The British currency continues to decline. The pound sterling fell sharply against the dollar at the beginning of the week. There is no optimism at the moment.
The pound slumped by 1.5% against the dollar on Monday. GBP/USD reached its lowest level of 1.2146 since May 2020.
The reasons for such a sharp decline are Britain's unexpected GDP contraction in April and increased tensions with the European Union caused by changes to the Northern Ireland protocol.
According to yesterday's report, the UK economy shrunk by 0.3% in April. This is the first consecutive drop in the country's GDP since the start of the coronavirus pandemic. The figure fell 0.1% in March.
A couple of days before the Bank of England's monetary policy meeting, alarming statistics came out. The BOE will announce its interest rate decision on Thursday.
Given the GDP slump and the growing threat of recession, it can be assumed that the British regulator will not go for emergency measures to combat high inflation, which reached 9% in April.
The markets now expect a sequential 25 bp increase in the index.
Meanwhile, the US central bank is also preparing for another rate hike. The Fed is due to announce its decision tomorrow.The jump in consumer prices in the US in May suggests a more aggressive rate hike by the regulator. Many experts are now leaning towards the possibility that the Fed could raise rates by 75 bp.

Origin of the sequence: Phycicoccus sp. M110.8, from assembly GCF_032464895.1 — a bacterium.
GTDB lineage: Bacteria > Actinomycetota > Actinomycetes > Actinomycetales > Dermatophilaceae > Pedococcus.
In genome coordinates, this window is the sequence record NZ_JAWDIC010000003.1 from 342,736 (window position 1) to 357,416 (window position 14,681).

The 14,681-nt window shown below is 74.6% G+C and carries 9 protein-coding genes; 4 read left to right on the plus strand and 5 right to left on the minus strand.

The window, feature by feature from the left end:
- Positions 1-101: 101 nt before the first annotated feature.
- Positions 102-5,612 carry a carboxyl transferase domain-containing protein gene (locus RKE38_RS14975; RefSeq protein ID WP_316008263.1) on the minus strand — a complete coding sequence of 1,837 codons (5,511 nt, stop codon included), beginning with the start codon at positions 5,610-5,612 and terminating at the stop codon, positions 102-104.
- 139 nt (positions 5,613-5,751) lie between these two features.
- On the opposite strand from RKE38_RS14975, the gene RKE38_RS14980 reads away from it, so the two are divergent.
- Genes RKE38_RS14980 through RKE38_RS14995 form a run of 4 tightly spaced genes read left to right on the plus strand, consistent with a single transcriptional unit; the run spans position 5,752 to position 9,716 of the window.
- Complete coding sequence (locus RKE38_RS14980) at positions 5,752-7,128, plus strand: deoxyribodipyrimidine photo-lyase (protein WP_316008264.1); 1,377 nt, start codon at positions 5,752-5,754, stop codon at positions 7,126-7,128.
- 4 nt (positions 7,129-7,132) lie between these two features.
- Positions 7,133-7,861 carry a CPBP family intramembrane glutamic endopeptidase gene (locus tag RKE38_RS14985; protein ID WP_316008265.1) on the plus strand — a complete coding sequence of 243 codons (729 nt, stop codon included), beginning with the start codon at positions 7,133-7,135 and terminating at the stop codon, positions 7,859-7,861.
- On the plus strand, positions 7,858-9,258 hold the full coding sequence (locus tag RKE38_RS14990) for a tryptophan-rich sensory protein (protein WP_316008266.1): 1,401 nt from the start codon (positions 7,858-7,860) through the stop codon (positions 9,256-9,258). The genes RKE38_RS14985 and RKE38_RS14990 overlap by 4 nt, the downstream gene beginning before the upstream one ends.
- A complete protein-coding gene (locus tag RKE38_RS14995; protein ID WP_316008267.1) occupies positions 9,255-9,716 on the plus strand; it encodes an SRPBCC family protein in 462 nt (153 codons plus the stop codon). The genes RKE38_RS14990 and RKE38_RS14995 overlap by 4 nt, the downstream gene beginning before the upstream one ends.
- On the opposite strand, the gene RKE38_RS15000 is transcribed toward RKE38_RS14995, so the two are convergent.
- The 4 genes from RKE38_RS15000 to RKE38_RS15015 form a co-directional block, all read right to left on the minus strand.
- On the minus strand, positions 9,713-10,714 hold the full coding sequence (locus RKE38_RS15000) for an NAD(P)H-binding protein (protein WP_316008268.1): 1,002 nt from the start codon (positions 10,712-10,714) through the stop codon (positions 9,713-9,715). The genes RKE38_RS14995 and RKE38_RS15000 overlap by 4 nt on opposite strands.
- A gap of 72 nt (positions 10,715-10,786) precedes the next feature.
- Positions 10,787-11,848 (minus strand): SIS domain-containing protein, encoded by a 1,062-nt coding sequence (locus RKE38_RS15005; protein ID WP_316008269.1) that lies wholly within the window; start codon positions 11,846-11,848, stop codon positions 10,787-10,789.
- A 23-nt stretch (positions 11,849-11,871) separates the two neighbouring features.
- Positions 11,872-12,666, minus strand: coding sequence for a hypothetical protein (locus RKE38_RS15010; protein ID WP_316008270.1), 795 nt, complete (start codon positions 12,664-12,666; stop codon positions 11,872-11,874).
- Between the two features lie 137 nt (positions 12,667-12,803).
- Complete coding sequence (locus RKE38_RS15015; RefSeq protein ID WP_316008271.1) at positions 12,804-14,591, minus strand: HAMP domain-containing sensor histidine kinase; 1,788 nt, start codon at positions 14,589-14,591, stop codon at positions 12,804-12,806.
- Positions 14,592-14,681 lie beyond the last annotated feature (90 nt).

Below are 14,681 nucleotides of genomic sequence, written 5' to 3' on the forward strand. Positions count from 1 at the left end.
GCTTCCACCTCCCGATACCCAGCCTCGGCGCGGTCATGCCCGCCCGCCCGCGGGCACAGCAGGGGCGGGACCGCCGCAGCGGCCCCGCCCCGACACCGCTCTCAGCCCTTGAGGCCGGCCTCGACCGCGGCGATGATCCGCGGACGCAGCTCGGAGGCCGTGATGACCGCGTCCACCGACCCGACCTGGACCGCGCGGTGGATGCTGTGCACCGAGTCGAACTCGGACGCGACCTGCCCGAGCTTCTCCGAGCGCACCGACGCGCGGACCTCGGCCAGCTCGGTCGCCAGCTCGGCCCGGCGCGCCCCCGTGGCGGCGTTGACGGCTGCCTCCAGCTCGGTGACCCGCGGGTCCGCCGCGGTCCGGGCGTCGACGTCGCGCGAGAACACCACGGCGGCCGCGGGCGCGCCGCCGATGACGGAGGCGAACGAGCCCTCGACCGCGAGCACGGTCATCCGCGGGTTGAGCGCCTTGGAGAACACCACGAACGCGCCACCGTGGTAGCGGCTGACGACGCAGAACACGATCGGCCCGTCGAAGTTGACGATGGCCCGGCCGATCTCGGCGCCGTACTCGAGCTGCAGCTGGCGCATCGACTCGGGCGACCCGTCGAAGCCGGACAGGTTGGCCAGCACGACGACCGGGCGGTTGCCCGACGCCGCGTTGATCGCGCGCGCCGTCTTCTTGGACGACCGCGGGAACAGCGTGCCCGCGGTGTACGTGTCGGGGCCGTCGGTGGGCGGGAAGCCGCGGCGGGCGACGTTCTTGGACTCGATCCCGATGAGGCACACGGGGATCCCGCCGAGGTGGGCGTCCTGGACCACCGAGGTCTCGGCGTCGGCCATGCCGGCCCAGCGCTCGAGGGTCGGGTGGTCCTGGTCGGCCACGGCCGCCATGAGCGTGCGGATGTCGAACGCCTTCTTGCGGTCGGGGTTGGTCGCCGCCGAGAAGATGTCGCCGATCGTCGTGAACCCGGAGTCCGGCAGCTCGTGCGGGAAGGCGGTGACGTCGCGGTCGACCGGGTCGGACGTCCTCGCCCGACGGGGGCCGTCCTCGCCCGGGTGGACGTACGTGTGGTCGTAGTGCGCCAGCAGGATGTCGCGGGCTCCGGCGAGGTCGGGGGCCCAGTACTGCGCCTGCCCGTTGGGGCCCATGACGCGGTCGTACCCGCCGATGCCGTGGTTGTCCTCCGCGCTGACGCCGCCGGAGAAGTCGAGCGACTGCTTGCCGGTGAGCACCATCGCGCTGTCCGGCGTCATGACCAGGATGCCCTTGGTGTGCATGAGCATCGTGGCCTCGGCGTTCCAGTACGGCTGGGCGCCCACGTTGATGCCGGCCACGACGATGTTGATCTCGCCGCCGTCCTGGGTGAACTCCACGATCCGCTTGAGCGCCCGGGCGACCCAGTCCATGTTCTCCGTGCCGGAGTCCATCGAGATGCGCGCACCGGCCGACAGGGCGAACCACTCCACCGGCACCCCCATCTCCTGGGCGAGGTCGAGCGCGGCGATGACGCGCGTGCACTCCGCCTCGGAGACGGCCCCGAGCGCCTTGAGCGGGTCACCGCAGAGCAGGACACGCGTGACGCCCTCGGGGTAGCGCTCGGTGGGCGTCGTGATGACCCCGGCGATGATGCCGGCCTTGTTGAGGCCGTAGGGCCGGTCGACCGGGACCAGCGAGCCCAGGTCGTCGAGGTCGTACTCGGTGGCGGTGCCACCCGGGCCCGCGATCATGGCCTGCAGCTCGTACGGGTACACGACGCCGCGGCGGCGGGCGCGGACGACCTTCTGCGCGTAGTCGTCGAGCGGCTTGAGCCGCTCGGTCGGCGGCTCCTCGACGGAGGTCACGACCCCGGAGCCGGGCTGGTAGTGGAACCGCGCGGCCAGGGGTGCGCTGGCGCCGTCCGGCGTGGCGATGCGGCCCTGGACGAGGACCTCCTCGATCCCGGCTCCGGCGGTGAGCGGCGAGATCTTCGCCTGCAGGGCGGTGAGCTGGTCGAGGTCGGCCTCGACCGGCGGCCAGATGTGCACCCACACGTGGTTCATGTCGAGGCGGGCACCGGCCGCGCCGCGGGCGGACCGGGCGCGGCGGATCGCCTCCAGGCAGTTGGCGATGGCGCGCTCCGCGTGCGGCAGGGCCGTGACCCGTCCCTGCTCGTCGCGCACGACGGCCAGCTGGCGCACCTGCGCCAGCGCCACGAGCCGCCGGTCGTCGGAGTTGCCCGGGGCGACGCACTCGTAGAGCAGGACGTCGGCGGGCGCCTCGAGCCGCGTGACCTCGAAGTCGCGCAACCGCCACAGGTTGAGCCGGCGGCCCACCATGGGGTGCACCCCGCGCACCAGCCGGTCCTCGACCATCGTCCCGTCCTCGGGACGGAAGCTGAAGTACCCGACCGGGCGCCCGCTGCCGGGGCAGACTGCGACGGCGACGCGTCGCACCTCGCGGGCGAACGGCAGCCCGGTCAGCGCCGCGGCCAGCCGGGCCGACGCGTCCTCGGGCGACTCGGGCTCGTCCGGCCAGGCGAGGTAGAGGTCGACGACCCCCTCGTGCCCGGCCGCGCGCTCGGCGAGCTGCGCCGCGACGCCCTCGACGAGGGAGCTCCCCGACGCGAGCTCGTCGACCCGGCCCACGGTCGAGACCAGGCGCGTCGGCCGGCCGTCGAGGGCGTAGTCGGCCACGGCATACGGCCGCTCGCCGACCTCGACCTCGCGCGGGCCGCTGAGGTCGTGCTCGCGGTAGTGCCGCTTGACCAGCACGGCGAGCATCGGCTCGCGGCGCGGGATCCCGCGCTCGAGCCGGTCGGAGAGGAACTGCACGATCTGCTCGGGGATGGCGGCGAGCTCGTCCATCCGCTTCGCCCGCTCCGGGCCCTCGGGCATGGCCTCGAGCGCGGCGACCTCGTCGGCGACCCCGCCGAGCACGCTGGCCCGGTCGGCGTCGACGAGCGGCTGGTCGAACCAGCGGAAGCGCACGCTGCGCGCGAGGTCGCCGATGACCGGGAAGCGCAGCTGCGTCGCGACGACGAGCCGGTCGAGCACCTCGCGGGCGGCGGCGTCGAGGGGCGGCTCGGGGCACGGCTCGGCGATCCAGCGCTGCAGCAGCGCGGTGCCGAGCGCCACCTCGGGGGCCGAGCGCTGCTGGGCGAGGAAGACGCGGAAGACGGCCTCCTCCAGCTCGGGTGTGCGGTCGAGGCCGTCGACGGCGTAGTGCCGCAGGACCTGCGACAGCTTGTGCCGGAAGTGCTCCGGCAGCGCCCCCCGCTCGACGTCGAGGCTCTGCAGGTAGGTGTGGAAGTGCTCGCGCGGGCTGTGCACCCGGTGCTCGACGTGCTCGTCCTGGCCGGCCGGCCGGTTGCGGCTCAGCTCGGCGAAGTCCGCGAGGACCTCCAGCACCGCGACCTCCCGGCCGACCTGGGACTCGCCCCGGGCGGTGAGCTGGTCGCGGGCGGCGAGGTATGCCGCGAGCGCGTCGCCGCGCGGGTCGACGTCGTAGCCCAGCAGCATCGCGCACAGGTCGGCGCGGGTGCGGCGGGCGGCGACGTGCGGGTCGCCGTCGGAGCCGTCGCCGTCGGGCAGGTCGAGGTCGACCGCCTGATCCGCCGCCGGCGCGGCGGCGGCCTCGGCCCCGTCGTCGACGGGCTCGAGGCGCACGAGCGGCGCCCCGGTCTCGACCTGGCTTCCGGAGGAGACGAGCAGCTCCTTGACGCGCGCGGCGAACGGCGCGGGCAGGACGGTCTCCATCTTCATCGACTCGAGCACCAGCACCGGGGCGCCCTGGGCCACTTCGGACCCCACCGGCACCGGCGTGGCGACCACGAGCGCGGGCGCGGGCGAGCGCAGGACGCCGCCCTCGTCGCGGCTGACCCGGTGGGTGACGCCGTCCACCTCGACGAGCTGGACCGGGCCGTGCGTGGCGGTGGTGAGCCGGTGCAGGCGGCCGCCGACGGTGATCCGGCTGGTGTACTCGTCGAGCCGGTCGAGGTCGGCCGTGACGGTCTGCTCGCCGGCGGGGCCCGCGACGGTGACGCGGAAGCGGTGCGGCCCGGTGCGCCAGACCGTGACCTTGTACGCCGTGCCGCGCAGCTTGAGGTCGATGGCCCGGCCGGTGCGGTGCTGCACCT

In contrast to the UK, whose economy is in a weakened state, the US can take more aggressive measures.Obviously, the Fed's future tactics are still unclear, but even the possibility of a sharper rate hike on its part is providing considerable support for the dollar.Events related to the Northern Ireland protocol are also contributing to the weakness of GBP/USD.
Yesterday, the UK unveiled legislation to override parts of the Brexit deal it signed with the European Union in 2019.The country intends to facilitate goods transportation to Northern Ireland.
Adopting these amendments unilaterally threatens to exacerbate the trade conflict between the UK and the EU. This further increases the risk of recession.
Notably, some time ago, the Organization for Economic Co-operation and Development presented its forecast for 2023 for the UK. Analysts expect its growth to be among the weakest among developed countries.
Such a scenario adds to the uncertainty about how quickly the Bank of England can raise interest rates to curb inflation without further damaging the economy.
As can be seen, conditions for sterling are now very difficult. And the situation is unlikely to improve over the next few months.There are signs that the pound will continue to fall during the year, according to the economists of Commerzbank.